We have about 190 listed com­pa­nies to­day, 73 of them have no woman on their boards, 10 per­cent have 20 per­cent women on their boards and I think there are only 15 fe­male CEOs of the 190 listed com­pa­nies.

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You re­cently said SEC will work with CAC on some reg­u­la­tions on hav­ing more women di­rec­tors in quoted firms. What for­mat will it take?

It is im­por­tant to have more women on boards. We have about 190 listed com­pa­nies to­day, 73 of them have no woman on their boards, 10 per­cent have 20 per­cent women on their boards and I think there are only 15 fe­male CEOs of the 190 listed com­pa­nies. What we have found out re­cently is that there is some link be­tween the per­for­mance of com­pa­nies and the num­ber of women they have on their board. And that link­age is very pos­i­tive that the more women we have on the board, the more likely their per­for­mance would rise. There is a cat­a­lyst or­ga­ni­za­tional study that com­pa­nies which had more women on their board, at least 19 per­cent of their board mem­bers be­ing women, did bet­ter in terms of ROI, and in terms of other prof­itabil­ity in­di­ca­tors. My sus­pi­cion is that the rea­son for that is that first if you have got women on the board, it opens up the mar­ket to the broader range so when you are craft­ing your poli­cies, when you are re­view­ing how you are do­ing as a board, the ques­tions would point you to some things that may not have come out if you had just one gen­der - if you had a board that is solely men.

The other thing is that di­ver­sity in­spires in­no­va­tion; there is a link­age be­tween di­ver­sity and in­no­va­tion be­cause people come from dif­fer­ent di­rec­tions, so we think that some­thing should be done. The Com­pa­nies and Al­lied Mat­ters Act was last re­viewed in 1990. There was a re­cent amend­ment which was very spe­cific. We think that one of the things which should be looked into is cer­tainly hav­ing a clause that en­cour­ages greater par­tic­i­pa­tion of women. We are the cus­to­dian of the SEC Code of Cor­po­rate Gov­er­nance, so through that we can some­what in­flu­ence that is­sue. But I think that the best ways is that the com­pa­nies them­selves look at that is­sue as some­thing that is most ben­e­fi­cial to them be­cause it opens up the space for them and their mar­ket. So, we will prob­a­bly re­port in a more gran­u­lar fash­ion on this is­sue of hav­ing more women on boards.

How can women tap into the cap­i­tal mar­ket for in­vest­ment op­por­tu­ni­ties?

First and fore­most, what I tell ev­ery­one is that in­vest­ing is very crit­i­cal. If you are go­ing to in­vest, you must have some level of fa­mil­iar­ity on what you are go­ing to in­vest in. Even if you have an ex­pert that is help­ing you, you must be able to ask the right ques­tions to that ad­vice. First and fore­most, my ad­vice to people is to fo­cus on build­ing their knowl­edge be­cause it is a skill that you will need through your life be­cause sav­ing and in­vest­ing help you to raise your stan­dard of liv­ing, to save for your re­tire­ment, to save for any health chal­lenge you may face or to save for the ed­u­ca­tion of your chil­dren. So, it is a skill that people should learn about.

In fact at the SEC, we have broad­ened our fi­nan­cial ed­u­ca­tion to in­clude all kinds of tools, so we are work­ing with Nol­ly­wood, we have the movie Breeze, and we have short doc­u­men­taries like Easy Money, Mu­tual Ben­e­fits that was re­cently re­leased in that re­spect.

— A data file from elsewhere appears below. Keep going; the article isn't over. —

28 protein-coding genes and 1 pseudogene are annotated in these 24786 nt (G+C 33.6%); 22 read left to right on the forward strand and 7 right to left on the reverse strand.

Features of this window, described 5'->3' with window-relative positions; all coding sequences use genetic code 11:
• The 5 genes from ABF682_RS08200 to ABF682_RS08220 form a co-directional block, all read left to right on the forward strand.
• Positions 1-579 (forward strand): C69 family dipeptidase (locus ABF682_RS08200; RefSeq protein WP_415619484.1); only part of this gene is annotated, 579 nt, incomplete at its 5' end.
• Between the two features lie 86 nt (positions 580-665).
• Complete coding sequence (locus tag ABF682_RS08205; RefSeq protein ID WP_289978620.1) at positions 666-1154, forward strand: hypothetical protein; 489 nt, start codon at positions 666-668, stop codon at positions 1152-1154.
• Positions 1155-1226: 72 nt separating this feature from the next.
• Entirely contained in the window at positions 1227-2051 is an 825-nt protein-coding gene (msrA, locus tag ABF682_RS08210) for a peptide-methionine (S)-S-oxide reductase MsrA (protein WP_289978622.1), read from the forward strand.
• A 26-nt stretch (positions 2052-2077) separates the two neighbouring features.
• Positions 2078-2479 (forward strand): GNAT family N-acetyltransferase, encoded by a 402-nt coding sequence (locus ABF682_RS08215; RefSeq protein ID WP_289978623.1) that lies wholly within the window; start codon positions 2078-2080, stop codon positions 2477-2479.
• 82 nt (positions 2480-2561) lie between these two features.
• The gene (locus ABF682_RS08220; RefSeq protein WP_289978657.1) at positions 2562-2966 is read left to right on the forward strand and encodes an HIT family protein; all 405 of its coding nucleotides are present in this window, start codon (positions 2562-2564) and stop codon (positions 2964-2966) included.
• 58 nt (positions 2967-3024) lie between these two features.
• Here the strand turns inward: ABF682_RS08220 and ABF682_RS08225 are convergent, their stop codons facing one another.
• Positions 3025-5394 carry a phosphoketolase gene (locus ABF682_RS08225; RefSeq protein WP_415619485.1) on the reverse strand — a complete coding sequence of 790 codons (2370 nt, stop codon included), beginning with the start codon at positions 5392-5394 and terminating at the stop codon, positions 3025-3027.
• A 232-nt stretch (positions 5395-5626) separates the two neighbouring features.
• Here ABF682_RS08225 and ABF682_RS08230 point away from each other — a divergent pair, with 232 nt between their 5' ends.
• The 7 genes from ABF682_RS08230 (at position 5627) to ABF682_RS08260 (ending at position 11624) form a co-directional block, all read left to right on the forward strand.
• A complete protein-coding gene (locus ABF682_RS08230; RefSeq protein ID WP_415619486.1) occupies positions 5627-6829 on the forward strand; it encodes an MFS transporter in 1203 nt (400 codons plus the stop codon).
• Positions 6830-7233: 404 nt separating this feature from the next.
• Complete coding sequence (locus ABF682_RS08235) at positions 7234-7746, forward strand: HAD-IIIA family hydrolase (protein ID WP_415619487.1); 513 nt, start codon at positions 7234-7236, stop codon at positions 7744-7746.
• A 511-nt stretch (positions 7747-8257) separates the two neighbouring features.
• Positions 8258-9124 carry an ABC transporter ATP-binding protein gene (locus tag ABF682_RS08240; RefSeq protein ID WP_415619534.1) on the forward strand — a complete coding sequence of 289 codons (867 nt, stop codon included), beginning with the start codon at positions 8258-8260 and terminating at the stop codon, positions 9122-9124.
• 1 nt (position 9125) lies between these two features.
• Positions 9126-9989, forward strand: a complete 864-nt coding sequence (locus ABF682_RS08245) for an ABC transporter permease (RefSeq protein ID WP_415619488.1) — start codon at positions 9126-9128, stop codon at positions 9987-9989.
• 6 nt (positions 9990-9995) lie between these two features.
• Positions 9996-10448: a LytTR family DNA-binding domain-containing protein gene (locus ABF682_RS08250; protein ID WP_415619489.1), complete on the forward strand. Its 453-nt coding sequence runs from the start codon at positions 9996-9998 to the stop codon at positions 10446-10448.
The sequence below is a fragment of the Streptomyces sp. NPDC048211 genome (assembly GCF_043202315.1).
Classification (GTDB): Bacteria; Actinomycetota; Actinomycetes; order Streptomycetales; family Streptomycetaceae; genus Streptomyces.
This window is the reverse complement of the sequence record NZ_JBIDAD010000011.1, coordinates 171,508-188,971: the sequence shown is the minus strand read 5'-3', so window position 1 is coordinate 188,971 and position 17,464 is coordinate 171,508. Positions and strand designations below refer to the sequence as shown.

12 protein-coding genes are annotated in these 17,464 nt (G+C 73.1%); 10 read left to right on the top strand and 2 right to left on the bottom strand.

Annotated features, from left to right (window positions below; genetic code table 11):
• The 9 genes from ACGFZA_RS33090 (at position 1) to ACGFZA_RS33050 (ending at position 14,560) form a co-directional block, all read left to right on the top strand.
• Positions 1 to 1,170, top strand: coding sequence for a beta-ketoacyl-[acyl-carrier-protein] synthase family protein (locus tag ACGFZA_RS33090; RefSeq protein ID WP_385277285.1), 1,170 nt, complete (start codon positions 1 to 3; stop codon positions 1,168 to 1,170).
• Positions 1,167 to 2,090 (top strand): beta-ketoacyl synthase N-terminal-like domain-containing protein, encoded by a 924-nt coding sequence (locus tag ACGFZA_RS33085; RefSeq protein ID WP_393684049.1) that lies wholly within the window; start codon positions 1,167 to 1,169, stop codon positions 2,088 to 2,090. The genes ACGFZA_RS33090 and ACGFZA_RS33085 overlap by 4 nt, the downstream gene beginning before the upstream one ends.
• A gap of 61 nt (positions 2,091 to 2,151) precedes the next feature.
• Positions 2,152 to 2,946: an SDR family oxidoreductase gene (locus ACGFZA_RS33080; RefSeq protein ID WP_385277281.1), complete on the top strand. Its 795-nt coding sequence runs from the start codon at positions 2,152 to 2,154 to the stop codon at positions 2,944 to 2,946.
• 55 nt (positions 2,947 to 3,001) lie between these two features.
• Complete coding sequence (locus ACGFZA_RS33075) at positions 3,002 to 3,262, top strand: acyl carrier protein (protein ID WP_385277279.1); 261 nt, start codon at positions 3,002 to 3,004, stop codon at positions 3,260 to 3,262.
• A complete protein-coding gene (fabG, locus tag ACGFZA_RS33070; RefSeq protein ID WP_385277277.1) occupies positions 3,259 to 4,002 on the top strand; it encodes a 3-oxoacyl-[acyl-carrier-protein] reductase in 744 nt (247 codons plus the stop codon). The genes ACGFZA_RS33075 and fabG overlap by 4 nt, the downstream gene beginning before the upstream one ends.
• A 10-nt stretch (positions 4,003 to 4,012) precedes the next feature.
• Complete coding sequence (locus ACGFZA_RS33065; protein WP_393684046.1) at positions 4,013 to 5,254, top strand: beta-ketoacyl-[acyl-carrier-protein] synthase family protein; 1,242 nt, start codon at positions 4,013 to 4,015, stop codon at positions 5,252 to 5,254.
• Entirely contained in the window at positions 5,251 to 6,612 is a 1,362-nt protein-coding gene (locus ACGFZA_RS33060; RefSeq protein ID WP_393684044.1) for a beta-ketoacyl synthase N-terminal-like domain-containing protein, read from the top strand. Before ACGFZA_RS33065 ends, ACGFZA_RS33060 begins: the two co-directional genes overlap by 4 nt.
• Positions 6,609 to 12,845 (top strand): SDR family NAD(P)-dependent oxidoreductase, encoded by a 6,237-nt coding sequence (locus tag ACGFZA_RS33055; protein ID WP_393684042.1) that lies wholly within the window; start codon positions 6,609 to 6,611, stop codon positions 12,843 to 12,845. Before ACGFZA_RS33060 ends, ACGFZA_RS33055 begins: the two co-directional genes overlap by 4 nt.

But we at SEC are say­ing that don’t ex­pect to un­der­stand the mar­ket the way that fi­nan­cial ex­perts un­der­stand it. Look at how to in­tel­li­gently lever­age the fi­nan­cial mar­ket. We are rec­om­mend­ing mu­tual funds. Mu­tual funds al­low you to in­vest a small amount, but to have the op­por­tu­nity of in­vest­ing that amount in sev­eral com­pa­nies or sev­eral types of prod­ucts. So if you have N5000 you can buy a money mar­ket bond and that money mar­ket bond can in­vest in var­i­ous trea­sury bills.

Are you think­ing of reg­u­la­tions and in­cen­tives that would en­cour­age women to in­vest in col­lec­tive in­vest­ment schemes (CIS)?

I think in 2010, we first drew at­ten­tion to the fact that as a re­tail now steal their money. We also have tried to im­prove the ca­pac­ity of fund man­age­ment firms; we also asked that they come to­gether as a trade group so that we can in­ter­act with them much more ef­fi­ciently. We are very proud with what they have done; they have put to­gether a strate­gic doc­u­ment which ba­si­cally shows what the po­ten­tials are for Col­lec­tive In­vest­ment Schemes. And to­day, we have less than 200,000 who are lev­er­ag­ing into CIS funds to save and in­vest.

There is clearly room for more to be done; we have about $1bn of funds un­der man­age­ment that is very in­vestor, you may con­sider as an al­ter­na­tive in­stead of in­vest­ing di­rectly yourself while you are not so fa­mil­iar with the com­pany, that you may seek the ser­vices of a fi­nan­cial ex­pert and go through col­lec­tive in­vest­ment schemes. Be­fore we did that, we de­cided to en­hance the reg­u­la­tions of fund man­agers be­cause you do not want a sit­u­a­tion where you are en­cour­ag­ing people to go to mu­tual funds and it turns out that the fund man­agers will small for a coun­try of 167 mil­lion people. So the po­ten­tial is enor­mous. One of the things we are look­ing at do­ing, and hope­fully we will be able to achieve it this year is to make sure that we have a com­mon stan­dard for reporting on per­for­mance so that the in­vestors can com­pare one from an­other, so we are look­ing at what CFA does. The Global Per­for­mance Stan­dards is a stan­dard we should look at adopt­ing in Nigeria. What we want to do is to make sure that

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